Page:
Outrage versus dismay: Why liberals do better on TV than radio

February 02, 2010|By Tom Moriarty

Air America and the State of Political Discourse in America

Conservatives are outraged. And liberals are dismayed.

That's the state of political discourse in America, at least for now, at least in the age of nonstop punditry and political commentary. And that's one of the reasons why Air America, the liberal alternative to Rush Limbaugh and the other denizens of right-wing radio, recently went out of business. It turns out that dismay doesn't play as well as outrage, at least on the radio.

Radio is better suited to outrage because it's a medium that thrives on voice. On the radio, we can hear the scorn in Rush Limbaugh's voice when he bashes President Barack Obama's plans to regulate the banks. We can hear the sneer when he reads a quote from House Speaker Nancy Pelosi or Senate Majority Leader Harry Reid. And we can share a moment of common anger when he rails against the Democrats and their proposed government takeover of our health care system.

What we can't hear on the radio is dismay, and certainly not the subtlety or irony necessary for political humor, the modern liberal's response to conservative anger. The morning shows may thrive on a steady stream of potty jokes and stripper fantasies, but afternoon talk, especially political talk, is serious business. Tone of voice only goes so far, and the knowing look - the all-important wink that you lets you know we're both in on the joke - is virtually impossible on the radio.

That kind of thing is better suited to television, which is why liberal political commentary has found a home on TV. Sure, Rachel Maddow and Keith Olbermann have made names for themselves on MSNBC with liberal outrage, but their ratings, and their places in the hearts of liberals and critics everywhere, are overshadowed by Jon Stewart and his award-winning "Daily Show" on Comedy Central (as well as former colleague and fellow funnyman Stephen Colbert and the "Colbert Report").

Mr. Stewart thrives on late-night television because the medium allows us to observe his frustration. When he shows us a clip of a Republican saying something stupid, we can laugh at his reaction, we can laugh at the person who said it, and we can share a moment of common dismay at the sheer ignorance regularly on display.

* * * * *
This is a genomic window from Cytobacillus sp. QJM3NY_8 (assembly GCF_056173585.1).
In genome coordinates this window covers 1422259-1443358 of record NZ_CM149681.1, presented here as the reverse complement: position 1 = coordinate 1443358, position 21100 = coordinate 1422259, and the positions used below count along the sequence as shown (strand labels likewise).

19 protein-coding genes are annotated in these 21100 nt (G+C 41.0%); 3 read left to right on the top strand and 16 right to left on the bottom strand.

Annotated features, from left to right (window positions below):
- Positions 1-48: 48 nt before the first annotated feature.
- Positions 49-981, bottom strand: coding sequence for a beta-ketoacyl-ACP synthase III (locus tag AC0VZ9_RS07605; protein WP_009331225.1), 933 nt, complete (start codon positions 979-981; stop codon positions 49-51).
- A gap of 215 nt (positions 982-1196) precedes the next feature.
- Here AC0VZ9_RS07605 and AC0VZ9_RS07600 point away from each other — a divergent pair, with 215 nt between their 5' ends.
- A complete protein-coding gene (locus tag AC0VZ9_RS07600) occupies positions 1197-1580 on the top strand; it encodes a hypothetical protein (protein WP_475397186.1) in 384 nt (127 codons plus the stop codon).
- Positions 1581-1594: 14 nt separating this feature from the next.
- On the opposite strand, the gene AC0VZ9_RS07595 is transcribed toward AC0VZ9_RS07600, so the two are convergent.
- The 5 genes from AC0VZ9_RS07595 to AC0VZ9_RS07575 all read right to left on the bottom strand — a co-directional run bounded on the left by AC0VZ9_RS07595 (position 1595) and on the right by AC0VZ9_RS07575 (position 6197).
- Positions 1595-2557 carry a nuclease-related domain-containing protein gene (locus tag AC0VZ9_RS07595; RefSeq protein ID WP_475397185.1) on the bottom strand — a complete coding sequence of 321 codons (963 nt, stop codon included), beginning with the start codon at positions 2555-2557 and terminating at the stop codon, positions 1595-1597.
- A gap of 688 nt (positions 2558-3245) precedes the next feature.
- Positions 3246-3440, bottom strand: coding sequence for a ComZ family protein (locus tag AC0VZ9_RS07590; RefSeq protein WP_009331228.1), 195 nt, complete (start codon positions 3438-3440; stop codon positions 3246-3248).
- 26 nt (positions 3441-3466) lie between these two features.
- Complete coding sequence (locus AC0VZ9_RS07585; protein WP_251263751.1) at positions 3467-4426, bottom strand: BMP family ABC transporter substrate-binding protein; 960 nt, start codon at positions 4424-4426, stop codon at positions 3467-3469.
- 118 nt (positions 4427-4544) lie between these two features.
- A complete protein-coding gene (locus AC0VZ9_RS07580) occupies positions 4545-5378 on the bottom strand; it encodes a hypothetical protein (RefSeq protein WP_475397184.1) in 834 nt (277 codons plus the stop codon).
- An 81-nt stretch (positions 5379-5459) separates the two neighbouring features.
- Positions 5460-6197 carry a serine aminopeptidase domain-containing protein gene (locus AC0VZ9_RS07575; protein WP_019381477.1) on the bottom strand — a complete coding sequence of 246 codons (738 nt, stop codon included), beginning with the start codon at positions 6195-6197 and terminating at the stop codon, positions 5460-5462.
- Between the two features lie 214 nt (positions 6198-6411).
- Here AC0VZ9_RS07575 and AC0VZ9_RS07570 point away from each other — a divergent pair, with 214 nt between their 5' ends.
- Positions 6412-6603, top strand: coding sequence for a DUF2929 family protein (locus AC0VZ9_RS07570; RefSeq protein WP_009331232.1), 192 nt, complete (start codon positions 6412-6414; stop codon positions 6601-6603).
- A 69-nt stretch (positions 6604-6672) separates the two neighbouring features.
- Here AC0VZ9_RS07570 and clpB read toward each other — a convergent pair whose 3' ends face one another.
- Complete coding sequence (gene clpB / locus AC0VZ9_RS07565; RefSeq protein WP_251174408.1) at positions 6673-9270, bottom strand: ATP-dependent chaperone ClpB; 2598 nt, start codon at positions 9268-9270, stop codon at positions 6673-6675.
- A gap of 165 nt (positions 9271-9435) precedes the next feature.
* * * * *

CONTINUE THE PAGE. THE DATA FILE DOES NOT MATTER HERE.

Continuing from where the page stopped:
Air America died because, although liberals may be as outraged as conservatives - at least on the inside - they prefer to express it with a dismissive chuckle, not a snarling sneer. Fox News is successful because outrage plays well in all its forms, though it is not particularly telegenic.

Conservatives shout and liberals laugh. Conservatives seem so rabid, liberals seem so smug, and neither side ever takes a moment to consider what the other might have to say, ever takes a moment to see if there might be a different way for us to conduct our debates, at least in the media.

Maybe it's better this way. We all need places to go, places where we can find like-minded people who reassure us, especially in these uncertain times.

After all, if more liberals were on the radio, my conservative friends might accidentally stumble upon their shows and hear something upsetting, which probably isn't a good thing when they're driving in the car or listening to the radio at work. And if more conservatives were on the TV, especially late at night, and especially on channels not owned by the Fox network, my liberal friends might stumble upon their shows and see something unsettling, something that might keep awake into the wee hours.

Liberals might see that conservatives are not stupid, or at least not as ignorant as they always imagined them to be. And conservatives might see that liberals are not evil, or at least not as immoral as they'd like them to be.

Tom Moriarty teaches writing and rhetoric at Salisbury University. His e-mail is tamoriarty@salisbury.edu.


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